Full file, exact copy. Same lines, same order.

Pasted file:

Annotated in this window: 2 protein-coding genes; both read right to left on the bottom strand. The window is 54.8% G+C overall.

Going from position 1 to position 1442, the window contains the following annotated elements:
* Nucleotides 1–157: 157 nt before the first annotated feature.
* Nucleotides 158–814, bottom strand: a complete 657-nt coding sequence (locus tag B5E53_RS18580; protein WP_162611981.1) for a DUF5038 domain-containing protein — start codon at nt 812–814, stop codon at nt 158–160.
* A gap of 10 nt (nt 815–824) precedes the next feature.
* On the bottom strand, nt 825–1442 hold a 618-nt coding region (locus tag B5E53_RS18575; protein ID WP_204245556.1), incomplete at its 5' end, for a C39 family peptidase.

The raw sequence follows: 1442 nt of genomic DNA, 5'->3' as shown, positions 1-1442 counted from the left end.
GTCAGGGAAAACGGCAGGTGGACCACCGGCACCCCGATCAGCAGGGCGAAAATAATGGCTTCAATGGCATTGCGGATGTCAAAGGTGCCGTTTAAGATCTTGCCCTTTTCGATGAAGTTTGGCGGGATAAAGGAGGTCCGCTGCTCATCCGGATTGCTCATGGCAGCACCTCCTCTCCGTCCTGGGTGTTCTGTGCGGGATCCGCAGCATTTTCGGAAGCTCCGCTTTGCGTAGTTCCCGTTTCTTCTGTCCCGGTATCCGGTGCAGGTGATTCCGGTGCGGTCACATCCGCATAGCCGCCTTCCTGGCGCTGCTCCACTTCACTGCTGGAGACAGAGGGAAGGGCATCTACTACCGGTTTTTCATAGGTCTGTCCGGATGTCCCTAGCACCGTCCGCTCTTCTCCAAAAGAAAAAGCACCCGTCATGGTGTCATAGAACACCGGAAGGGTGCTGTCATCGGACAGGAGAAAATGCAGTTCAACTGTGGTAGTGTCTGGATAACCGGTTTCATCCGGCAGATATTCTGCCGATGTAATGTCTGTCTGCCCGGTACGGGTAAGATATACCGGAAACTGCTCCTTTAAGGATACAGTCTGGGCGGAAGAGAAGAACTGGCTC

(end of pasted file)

Annotated in this window: 2 protein-coding genes; both read right to left on the bottom strand. The window is 54.8% G+C overall.

Going from position 1 to position 1442, the window contains the following annotated elements:
* Nucleotides 1–157: 157 nt before the first annotated feature.
* Nucleotides 158–814, bottom strand: a complete 657-nt coding sequence (locus tag B5E53_RS18580; protein WP_162611981.1) for a DUF5038 domain-containing protein — start codon at nt 812–814, stop codon at nt 158–160.
* A gap of 10 nt (nt 815–824) precedes the next feature.
* On the bottom strand, nt 825–1442 hold a 618-nt coding region (locus tag B5E53_RS18575; protein ID WP_204245556.1), incomplete at its 5' end, for a C39 family peptidase.

The raw sequence follows: 1442 nt of genomic DNA, 5'->3' as shown, positions 1-1442 counted from the left end.
GTCAGGGAAAACGGCAGGTGGACCACCGGCACCCCGATCAGCAGGGCGAAAATAATGGCTTCAATGGCATTGCGGATGTCAAAGGTGCCGTTTAAGATCTTGCCCTTTTCGATGAAGTTTGGCGGGATAAAGGAGGTCCGCTGCTCATCCGGATTGCTCATGGCAGCACCTCCTCTCCGTCCTGGGTGTTCTGTGCGGGATCCGCAGCATTTTCGGAAGCTCCGCTTTGCGTAGTTCCCGTTTCTTCTGTCCCGGTATCCGGTGCAGGTGATTCCGGTGCGGTCACATCCGCATAGCCGCCTTCCTGGCGCTGCTCCACTTCACTGCTGGAGACAGAGGGAAGGGCATCTACTACCGGTTTTTCATAGGTCTGTCCGGATGTCCCTAGCACCGTCCGCTCTTCTCCAAAAGAAAAAGCACCCGTCATGGTGTCATAGAACACCGGAAGGGTGCTGTCATCGGACAGGAGAAAATGCAGTTCAACTGTGGTAGTGTCTGGATAACCGGTTTCATCCGGCAGATATTCTGCCGATGTAATGTCTGTCTGCCCGGTACGGGTAAGATATACCGGAAACTGCTCCTTTAAGGATACAGTCTGGGCGGAAGAGAAGAACTGGCTC